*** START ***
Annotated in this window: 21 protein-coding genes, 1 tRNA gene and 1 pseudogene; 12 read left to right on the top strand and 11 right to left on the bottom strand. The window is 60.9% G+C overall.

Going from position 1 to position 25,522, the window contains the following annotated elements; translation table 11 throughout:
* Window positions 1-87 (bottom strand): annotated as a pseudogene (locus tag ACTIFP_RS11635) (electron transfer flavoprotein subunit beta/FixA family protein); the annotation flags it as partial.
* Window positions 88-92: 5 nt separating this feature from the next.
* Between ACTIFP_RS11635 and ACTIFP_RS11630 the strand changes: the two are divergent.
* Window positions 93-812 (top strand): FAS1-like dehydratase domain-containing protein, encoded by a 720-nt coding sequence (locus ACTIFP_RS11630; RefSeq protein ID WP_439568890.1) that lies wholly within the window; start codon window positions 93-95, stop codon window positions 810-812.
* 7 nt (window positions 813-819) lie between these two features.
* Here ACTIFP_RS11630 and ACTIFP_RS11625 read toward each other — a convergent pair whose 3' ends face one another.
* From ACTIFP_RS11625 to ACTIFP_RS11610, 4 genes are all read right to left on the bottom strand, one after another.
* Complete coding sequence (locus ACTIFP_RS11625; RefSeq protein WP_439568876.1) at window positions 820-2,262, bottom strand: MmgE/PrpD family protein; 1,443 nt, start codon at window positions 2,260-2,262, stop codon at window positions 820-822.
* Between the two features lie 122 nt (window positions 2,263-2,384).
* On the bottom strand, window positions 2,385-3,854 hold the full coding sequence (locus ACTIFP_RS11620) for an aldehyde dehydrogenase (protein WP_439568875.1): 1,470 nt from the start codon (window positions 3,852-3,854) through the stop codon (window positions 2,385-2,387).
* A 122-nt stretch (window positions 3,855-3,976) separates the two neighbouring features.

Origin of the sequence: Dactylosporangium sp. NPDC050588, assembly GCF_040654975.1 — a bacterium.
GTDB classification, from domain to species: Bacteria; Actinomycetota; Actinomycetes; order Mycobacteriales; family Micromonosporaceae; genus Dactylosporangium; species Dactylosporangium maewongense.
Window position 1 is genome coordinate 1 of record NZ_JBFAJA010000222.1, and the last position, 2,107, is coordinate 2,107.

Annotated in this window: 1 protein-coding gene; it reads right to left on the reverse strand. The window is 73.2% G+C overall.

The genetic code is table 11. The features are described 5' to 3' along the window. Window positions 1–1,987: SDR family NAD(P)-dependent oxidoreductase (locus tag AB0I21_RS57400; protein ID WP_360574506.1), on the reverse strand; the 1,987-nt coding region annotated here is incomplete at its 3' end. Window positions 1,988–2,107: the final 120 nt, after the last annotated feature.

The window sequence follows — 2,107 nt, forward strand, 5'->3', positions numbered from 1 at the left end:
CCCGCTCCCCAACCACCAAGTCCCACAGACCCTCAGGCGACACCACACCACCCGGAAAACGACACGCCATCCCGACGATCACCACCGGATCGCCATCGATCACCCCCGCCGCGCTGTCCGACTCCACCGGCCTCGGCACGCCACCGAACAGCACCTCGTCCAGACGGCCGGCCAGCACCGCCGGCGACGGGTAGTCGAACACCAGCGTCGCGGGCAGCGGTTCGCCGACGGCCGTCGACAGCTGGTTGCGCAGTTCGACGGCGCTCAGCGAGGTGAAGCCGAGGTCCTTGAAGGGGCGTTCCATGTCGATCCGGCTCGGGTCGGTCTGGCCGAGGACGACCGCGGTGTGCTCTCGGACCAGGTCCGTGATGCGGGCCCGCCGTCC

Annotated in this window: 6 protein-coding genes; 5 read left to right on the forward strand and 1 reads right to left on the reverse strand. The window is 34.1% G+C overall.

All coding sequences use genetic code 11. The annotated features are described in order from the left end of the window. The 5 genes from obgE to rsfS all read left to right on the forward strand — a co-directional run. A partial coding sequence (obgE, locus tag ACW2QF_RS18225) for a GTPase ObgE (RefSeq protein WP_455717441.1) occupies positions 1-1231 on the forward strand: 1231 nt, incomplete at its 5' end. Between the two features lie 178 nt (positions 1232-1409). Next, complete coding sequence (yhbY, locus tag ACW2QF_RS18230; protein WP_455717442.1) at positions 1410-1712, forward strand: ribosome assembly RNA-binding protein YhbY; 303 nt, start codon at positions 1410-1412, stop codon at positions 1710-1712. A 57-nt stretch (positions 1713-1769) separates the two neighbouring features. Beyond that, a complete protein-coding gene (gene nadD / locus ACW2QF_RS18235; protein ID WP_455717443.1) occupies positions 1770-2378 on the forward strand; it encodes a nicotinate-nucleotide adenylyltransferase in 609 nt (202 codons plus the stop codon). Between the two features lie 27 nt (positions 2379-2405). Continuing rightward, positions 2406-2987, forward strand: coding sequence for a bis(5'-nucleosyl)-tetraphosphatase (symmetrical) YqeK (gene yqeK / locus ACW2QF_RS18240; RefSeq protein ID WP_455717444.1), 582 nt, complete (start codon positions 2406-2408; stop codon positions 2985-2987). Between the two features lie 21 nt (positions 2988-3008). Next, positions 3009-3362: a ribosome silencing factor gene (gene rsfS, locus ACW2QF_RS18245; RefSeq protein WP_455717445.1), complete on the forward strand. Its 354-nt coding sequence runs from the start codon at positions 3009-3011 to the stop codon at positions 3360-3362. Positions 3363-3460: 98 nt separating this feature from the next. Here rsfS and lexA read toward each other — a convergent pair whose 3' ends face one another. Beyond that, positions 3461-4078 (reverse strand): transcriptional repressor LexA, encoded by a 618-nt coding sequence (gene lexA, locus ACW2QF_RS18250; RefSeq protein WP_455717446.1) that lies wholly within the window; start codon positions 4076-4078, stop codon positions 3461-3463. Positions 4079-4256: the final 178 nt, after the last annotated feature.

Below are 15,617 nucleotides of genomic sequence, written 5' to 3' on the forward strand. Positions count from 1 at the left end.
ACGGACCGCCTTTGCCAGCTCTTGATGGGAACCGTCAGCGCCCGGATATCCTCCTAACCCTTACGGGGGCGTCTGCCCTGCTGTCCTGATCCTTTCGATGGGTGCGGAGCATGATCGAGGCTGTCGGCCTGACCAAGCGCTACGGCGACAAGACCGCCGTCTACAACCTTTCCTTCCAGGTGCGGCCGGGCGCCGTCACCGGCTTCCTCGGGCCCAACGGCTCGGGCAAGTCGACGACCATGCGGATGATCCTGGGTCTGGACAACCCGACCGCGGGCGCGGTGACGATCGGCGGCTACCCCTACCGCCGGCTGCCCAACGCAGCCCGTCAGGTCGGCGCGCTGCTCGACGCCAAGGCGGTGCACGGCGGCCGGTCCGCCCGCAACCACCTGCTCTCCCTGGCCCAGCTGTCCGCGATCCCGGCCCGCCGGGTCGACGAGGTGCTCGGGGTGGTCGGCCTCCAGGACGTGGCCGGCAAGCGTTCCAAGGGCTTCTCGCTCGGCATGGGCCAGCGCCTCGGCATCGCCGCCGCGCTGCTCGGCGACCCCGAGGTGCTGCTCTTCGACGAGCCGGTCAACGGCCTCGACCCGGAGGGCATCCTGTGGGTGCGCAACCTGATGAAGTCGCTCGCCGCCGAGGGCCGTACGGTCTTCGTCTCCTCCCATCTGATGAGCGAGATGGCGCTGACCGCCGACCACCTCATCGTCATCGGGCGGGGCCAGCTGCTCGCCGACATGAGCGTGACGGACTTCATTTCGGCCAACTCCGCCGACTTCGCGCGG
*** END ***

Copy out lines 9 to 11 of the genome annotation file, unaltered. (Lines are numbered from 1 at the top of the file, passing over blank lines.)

* From ACTIFP_RS11625 to ACTIFP_RS11610, 4 genes are all read right to left on the bottom strand, one after another.
* Complete coding sequence (locus ACTIFP_RS11625; RefSeq protein WP_439568876.1) at window positions 820-2,262, bottom strand: MmgE/PrpD family protein; 1,443 nt, start codon at window positions 2,260-2,262, stop codon at window positions 820-822.
* Between the two features lie 122 nt (window positions 2,263-2,384).